Dry Rub by Mickey Wise
Equal portions of garlic salt, garlic powder, garlic and herb seasoning, Montréal steak seasoning, lemon pepper seasoning, & black pepper, & half portions, white pepper, cinnamon, nutmeg, & Lowry's seasoning salt, & anything else you would like to add, then mix all together and put in one of your empty seasoning containers. When using this dry rub, one doesn't need anything else. This mixture is great on steak, chicken, pork, and fish, as it gives each a different flavor.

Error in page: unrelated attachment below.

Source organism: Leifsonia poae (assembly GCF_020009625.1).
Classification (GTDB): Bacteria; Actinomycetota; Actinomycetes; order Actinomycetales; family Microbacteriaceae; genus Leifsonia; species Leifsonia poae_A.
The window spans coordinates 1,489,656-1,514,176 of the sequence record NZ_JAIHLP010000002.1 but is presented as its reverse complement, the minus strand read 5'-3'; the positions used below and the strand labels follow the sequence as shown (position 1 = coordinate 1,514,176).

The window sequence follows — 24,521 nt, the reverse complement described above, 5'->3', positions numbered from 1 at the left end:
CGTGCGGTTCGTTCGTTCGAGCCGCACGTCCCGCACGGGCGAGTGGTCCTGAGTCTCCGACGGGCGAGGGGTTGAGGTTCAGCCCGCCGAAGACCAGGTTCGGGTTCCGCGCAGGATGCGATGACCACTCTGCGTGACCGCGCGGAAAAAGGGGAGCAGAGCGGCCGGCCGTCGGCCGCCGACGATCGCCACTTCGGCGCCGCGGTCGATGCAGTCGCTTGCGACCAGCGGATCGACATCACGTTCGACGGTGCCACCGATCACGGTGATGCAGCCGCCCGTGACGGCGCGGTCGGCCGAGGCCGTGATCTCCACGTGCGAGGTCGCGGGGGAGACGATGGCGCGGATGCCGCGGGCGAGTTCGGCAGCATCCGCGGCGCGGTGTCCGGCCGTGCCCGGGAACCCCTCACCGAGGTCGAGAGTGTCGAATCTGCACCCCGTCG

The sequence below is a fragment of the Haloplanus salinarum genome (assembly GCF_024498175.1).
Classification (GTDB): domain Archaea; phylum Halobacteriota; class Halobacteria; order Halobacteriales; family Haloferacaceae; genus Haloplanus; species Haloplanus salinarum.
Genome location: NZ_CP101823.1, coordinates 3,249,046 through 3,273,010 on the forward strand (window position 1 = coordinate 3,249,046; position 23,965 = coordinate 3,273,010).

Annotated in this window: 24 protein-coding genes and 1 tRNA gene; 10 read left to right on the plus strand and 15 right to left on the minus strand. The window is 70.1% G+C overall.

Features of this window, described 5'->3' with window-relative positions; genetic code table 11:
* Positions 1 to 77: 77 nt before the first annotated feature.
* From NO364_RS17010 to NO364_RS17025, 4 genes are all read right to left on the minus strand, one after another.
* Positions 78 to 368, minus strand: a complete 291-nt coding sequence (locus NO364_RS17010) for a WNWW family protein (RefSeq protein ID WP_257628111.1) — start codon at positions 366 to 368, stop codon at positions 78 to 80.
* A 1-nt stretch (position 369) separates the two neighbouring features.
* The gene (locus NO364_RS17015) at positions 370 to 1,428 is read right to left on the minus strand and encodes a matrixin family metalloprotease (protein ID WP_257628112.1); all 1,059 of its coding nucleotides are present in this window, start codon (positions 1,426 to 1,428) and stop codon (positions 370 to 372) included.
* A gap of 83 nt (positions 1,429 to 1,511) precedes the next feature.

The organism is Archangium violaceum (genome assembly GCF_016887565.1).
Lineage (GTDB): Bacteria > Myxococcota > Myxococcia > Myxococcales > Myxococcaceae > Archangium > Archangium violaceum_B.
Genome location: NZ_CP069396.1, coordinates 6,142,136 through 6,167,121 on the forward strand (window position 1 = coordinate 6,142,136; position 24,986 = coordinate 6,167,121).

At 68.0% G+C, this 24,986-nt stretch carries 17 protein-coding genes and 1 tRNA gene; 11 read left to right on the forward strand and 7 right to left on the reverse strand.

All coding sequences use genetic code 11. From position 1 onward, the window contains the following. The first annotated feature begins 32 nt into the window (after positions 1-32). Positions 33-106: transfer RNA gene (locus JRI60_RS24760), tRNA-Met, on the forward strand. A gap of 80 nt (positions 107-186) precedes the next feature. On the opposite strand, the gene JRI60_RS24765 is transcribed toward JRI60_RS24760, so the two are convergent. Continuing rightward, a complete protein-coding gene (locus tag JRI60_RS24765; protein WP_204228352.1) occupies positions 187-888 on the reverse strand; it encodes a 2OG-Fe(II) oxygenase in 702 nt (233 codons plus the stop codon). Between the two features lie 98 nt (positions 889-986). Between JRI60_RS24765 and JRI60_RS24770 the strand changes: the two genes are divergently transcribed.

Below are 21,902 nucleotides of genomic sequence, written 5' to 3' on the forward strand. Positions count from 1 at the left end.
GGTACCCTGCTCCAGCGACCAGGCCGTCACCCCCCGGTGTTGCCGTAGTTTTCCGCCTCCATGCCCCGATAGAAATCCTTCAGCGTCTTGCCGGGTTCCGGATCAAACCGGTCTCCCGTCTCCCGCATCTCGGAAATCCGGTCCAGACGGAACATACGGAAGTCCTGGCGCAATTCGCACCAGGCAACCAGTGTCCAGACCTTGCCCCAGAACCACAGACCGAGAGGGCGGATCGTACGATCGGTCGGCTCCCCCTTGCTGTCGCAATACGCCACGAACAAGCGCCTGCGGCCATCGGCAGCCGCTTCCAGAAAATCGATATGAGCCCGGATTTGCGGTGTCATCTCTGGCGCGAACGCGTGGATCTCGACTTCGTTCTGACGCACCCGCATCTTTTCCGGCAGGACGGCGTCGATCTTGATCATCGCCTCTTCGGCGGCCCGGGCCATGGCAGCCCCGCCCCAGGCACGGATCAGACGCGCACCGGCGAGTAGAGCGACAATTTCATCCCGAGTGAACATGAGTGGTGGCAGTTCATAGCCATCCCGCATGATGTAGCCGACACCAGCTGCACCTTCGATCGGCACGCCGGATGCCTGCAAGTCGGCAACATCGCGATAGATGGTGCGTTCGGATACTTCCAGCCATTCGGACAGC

On the inside of your ribs, make a small cut and with catfish skinner or pliers, & peel out the sinew ( the tough skin), and your ribs will be tender and succulent. On ribs, I like to rub Worchester sauce and a touch of hot sauce(crystal) on both sides of them and let it soak in a bit, then add the dry seasoning. If ever your ribs, butts, or your hams look dry, as it does sometimes with wild hog, because it has less fat than store bought meat, just pour some olive oil on them, it will make them glisten, and tender up the dry look of the meat. The slower you cook it, the better, as you will notice the smoke lines on your meat, when you take it off and cut it, that is true perfection. Smoke and slow consistent heat, is the key. You can use any kind of oak or hickory bark or store bought chips, just soak them for a little while in water and keep adding them as the smoke dies down.